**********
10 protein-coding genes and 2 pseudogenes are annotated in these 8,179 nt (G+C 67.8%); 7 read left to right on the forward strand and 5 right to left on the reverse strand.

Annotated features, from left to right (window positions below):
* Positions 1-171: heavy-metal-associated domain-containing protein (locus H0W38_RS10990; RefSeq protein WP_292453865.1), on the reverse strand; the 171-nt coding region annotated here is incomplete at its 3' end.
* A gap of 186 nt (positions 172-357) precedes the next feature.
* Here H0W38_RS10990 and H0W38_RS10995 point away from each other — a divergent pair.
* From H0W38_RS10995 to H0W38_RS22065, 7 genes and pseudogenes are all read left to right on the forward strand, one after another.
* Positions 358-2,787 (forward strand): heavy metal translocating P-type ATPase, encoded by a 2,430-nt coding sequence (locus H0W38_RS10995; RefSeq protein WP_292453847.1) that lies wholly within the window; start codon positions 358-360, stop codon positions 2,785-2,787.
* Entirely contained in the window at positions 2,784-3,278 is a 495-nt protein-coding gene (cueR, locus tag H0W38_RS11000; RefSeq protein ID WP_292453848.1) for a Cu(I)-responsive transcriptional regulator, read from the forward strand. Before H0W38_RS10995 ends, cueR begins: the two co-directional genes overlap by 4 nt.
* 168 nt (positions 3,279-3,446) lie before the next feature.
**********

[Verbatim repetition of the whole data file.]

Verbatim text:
10 protein-coding genes and 2 pseudogenes are annotated in these 8,179 nt (G+C 67.8%); 7 read left to right on the forward strand and 5 right to left on the reverse strand.

Annotated features, from left to right (window positions below):
* Positions 1-171: heavy-metal-associated domain-containing protein (locus H0W38_RS10990; RefSeq protein WP_292453865.1), on the reverse strand; the 171-nt coding region annotated here is incomplete at its 3' end.
* A gap of 186 nt (positions 172-357) precedes the next feature.
* Here H0W38_RS10990 and H0W38_RS10995 point away from each other — a divergent pair.
* From H0W38_RS10995 to H0W38_RS22065, 7 genes and pseudogenes are all read left to right on the forward strand, one after another.
* Positions 358-2,787 (forward strand): heavy metal translocating P-type ATPase, encoded by a 2,430-nt coding sequence (locus H0W38_RS10995; RefSeq protein WP_292453847.1) that lies wholly within the window; start codon positions 358-360, stop codon positions 2,785-2,787.
* Entirely contained in the window at positions 2,784-3,278 is a 495-nt protein-coding gene (cueR, locus tag H0W38_RS11000; RefSeq protein ID WP_292453848.1) for a Cu(I)-responsive transcriptional regulator, read from the forward strand. Before H0W38_RS10995 ends, cueR begins: the two co-directional genes overlap by 4 nt.
* 168 nt (positions 3,279-3,446) lie before the next feature.